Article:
A sign created using neon.
- The element neon is identified as Ne on the periodic table.
- The atom has two energy levels that surround and spin around the outside of the nucleus.
- The element neon was discovered for the first time in the year 1898 by the scientist Sir William Ramsay.
- The name for the element neon was derived from the Greek word neos, meaning new.
- Neon is considered to be colorless, odorless, and tasteless noble gas.
- Neon is used for lighting, lightening arrestors, voltage detectors and television tubes.
The definition of neon is a gas with ten electrons and ten protons.
Facts About Neon
An example of neon is the gas in the open sign in the front window of the restaurant.
Origin of neonModL: so named (1898) by Sir William Ramsay, its co-discoverer ; from Classical Greek neon, neuter of neos, new
- containing neon for lighting purposes: a neon tube
- lighted by neon: garish neon advertising signs
- bright, intense, gaudy, etc.: neon colors
- Symbol Ne A rare, inert gaseous element occurring in the atmosphere to the extent of 18 parts per million and obtained by fractional distillation of liquid air. It is colorless but glows reddish orange in an electric discharge and is used in lasers, as a cryogen, and in cathode-ray tubes and other display devices. Atomic number 10; atomic weight 20.180; melting point −248.59°C; boiling point −246.08°C. See Periodic Table.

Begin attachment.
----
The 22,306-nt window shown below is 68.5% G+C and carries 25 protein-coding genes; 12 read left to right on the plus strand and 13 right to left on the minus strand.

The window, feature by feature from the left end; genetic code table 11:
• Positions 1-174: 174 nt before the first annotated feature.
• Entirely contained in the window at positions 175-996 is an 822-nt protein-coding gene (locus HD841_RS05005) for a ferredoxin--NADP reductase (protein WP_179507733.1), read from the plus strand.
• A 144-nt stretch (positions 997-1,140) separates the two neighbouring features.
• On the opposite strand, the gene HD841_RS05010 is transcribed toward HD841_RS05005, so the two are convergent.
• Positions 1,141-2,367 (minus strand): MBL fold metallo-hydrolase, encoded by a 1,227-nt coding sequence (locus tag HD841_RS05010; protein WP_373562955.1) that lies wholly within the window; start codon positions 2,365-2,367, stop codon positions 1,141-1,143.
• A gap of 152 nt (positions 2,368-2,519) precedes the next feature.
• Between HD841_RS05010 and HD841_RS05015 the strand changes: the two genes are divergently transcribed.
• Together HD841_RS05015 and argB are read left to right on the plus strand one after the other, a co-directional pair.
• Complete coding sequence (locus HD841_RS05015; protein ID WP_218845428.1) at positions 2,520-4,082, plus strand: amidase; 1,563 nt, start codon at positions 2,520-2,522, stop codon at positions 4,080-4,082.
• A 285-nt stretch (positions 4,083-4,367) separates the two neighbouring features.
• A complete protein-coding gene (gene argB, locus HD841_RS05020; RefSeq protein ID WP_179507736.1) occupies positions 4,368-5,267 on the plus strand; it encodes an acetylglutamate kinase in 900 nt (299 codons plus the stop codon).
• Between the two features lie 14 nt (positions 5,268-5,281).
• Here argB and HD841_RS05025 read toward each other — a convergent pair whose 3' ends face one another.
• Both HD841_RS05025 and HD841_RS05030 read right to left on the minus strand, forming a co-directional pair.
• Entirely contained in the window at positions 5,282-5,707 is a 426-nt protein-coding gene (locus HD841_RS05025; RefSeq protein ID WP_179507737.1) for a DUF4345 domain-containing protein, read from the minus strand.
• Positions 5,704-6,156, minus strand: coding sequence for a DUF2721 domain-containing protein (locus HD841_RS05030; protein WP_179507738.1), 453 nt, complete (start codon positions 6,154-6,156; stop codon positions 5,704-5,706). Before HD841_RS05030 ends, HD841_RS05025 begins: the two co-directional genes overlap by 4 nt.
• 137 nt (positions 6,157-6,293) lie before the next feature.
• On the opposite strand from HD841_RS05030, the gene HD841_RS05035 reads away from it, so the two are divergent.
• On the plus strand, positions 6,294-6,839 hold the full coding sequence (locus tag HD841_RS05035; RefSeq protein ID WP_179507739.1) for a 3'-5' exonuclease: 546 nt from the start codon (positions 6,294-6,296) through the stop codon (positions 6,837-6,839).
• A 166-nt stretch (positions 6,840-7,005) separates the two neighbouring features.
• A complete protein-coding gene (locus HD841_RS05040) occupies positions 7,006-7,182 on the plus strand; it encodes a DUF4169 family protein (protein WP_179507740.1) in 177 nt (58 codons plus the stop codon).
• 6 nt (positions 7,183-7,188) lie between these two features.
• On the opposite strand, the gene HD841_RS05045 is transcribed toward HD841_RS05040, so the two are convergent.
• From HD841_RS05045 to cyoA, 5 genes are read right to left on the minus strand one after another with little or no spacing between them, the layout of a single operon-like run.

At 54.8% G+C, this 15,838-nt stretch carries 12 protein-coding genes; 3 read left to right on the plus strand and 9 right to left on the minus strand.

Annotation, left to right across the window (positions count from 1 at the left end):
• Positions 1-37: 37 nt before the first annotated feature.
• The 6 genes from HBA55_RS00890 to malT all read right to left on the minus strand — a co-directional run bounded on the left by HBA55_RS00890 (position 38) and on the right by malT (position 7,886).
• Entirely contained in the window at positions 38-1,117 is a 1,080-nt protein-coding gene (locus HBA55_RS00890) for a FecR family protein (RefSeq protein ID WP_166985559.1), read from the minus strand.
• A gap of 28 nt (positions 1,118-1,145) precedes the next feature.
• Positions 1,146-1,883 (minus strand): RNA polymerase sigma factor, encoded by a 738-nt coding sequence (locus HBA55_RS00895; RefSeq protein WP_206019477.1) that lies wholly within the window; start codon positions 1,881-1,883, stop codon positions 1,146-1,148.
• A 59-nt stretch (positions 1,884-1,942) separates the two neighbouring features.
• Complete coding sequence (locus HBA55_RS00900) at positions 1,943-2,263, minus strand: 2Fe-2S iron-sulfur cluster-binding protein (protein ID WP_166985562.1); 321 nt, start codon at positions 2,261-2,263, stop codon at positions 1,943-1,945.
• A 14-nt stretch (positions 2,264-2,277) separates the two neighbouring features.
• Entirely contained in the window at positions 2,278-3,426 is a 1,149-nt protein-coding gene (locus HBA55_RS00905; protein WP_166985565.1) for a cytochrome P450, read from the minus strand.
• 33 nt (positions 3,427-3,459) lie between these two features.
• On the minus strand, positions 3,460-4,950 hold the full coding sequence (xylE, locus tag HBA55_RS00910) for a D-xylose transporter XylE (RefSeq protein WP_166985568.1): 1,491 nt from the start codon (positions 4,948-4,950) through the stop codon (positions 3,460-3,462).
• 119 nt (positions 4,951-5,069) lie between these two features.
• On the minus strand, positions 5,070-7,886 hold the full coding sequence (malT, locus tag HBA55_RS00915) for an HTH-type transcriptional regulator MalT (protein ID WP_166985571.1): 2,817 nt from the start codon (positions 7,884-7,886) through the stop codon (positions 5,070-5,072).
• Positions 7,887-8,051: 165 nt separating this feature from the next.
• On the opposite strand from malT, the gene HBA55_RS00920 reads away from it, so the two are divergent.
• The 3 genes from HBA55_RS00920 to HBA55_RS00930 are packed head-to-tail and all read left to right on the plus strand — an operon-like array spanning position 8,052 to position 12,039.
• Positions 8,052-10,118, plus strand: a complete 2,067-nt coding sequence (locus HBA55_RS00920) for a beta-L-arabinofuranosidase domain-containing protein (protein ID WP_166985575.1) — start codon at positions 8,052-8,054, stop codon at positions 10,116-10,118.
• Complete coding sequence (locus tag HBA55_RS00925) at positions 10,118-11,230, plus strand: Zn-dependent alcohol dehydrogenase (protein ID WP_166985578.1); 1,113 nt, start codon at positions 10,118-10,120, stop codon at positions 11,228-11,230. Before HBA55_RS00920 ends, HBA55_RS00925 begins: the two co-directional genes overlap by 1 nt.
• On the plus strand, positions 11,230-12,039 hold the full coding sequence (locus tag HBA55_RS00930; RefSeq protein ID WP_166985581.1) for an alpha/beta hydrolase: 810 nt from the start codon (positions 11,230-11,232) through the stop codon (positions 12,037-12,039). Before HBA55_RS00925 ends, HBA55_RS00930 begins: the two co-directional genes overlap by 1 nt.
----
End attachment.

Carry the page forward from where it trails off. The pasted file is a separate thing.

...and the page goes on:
- Electric signage made with neon lights.
- An extremely bright shade of a color.
- A neon tetra.
- Of, relating to, or containing neon.
- Of or relating to a form of lighting used especially on advertising signs and consisting of glass tubes filled with neon or other gases that emit colored light when subjected to an electric current.
- Extremely bright or vivid; fluorescent: neon purple.
Origin of neonFrom Greek, neuter of neos, new; see newo- in Indo-European roots.
(countable and uncountable, plural neons)
From Ancient Greek Î½ÎÎ¿Î½ (neon), neuter of Î½ÎÎ¿Ï‚ (neos, “new").